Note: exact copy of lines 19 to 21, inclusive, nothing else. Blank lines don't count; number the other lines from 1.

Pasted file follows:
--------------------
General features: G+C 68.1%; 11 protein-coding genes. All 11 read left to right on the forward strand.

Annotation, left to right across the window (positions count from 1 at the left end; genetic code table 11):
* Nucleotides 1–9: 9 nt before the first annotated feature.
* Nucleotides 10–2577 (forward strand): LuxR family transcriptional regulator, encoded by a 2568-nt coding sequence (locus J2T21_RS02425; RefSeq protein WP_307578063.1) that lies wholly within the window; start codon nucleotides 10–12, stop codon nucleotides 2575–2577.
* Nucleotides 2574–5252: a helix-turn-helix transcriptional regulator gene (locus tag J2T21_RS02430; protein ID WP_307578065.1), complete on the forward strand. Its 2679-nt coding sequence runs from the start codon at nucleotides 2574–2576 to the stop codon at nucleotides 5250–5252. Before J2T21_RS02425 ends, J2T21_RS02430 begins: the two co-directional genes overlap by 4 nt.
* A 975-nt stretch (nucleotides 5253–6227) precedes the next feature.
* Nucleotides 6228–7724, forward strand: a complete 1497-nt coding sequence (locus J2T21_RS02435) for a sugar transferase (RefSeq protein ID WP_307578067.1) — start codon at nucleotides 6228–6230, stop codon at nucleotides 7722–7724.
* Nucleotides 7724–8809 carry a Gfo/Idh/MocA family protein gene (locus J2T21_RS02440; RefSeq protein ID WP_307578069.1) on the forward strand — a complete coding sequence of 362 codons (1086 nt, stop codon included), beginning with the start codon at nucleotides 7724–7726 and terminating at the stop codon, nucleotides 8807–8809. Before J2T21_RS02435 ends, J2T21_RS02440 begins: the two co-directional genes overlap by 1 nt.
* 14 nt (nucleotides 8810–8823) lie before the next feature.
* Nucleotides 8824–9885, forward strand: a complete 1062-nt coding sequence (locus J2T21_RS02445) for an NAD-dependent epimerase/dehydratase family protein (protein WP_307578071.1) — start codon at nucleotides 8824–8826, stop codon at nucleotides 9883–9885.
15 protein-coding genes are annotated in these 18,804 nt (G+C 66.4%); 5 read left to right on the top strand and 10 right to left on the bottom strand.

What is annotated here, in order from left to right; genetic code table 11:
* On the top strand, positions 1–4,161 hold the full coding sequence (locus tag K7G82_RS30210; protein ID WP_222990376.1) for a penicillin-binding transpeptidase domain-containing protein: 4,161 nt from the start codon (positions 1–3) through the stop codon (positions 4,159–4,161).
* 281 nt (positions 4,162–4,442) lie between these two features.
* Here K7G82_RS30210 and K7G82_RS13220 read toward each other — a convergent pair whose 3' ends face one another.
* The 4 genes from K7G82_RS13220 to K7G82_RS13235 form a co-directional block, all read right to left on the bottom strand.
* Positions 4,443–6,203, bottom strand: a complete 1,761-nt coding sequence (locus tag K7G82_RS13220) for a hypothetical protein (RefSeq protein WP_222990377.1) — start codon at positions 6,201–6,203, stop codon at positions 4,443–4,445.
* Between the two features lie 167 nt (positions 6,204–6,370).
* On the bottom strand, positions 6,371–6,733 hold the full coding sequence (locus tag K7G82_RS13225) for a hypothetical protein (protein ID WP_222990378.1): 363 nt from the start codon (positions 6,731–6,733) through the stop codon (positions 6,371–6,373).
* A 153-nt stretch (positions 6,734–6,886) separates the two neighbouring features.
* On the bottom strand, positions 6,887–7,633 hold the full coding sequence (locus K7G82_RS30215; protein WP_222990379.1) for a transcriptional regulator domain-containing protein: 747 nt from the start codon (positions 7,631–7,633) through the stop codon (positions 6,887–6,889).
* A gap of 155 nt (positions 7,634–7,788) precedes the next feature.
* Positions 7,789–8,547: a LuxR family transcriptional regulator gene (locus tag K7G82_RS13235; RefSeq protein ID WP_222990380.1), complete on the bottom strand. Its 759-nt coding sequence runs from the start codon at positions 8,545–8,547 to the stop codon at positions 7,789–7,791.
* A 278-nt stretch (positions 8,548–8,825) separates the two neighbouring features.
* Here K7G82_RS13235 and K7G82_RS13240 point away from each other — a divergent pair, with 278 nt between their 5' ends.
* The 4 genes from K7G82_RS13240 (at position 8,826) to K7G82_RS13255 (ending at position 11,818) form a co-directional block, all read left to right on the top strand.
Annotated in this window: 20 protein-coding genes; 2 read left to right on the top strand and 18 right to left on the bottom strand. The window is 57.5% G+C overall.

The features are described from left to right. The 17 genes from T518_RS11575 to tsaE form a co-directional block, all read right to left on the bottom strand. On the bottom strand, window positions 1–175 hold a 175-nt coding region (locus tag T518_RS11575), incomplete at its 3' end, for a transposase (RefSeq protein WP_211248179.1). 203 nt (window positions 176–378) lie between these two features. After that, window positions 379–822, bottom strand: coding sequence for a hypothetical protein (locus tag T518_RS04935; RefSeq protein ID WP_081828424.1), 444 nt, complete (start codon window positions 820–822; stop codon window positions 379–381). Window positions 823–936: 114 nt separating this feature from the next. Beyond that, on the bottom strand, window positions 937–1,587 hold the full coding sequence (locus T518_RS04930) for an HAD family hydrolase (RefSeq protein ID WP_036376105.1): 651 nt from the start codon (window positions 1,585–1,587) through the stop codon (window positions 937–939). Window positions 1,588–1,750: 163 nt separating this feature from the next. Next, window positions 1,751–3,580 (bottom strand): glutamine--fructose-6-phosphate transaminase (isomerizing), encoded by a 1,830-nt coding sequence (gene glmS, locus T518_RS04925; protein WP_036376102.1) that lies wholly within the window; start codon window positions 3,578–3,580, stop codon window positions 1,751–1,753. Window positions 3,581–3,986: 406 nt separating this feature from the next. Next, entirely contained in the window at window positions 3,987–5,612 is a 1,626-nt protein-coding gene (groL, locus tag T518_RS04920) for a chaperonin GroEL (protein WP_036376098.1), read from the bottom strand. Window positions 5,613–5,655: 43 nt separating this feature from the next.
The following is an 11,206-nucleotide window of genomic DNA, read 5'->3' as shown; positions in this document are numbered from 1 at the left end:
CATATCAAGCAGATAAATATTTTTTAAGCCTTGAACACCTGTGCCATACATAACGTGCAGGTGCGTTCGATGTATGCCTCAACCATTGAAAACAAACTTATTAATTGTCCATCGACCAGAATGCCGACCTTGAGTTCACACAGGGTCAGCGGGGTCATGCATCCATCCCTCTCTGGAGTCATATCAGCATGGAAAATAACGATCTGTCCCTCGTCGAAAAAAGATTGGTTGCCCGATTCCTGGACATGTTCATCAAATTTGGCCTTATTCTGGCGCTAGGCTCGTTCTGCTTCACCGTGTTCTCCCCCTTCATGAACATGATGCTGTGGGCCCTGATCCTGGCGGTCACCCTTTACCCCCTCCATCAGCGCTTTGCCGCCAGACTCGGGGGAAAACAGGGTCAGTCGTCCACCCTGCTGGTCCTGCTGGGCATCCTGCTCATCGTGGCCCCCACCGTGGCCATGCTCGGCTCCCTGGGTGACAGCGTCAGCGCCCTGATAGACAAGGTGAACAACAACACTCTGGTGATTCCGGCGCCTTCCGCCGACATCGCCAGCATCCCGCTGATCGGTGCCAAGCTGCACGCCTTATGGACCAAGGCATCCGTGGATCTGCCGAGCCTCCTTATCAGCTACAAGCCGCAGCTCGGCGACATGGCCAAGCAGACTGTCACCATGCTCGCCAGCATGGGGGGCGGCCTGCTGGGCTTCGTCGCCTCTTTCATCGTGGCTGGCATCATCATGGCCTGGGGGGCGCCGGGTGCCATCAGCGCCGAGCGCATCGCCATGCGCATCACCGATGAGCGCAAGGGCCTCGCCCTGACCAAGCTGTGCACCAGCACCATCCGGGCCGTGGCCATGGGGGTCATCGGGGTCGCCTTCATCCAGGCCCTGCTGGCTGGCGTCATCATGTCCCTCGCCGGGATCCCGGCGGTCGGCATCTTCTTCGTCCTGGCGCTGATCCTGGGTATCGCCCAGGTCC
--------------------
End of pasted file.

* On the bottom strand, positions 6,371–6,733 hold the full coding sequence (locus tag K7G82_RS13225) for a hypothetical protein (protein ID WP_222990378.1): 363 nt from the start codon (positions 6,731–6,733) through the stop codon (positions 6,371–6,373).
* A 153-nt stretch (positions 6,734–6,886) separates the two neighbouring features.
* On the bottom strand, positions 6,887–7,633 hold the full coding sequence (locus K7G82_RS30215; protein WP_222990379.1) for a transcriptional regulator domain-containing protein: 747 nt from the start codon (positions 7,631–7,633) through the stop codon (positions 6,887–6,889).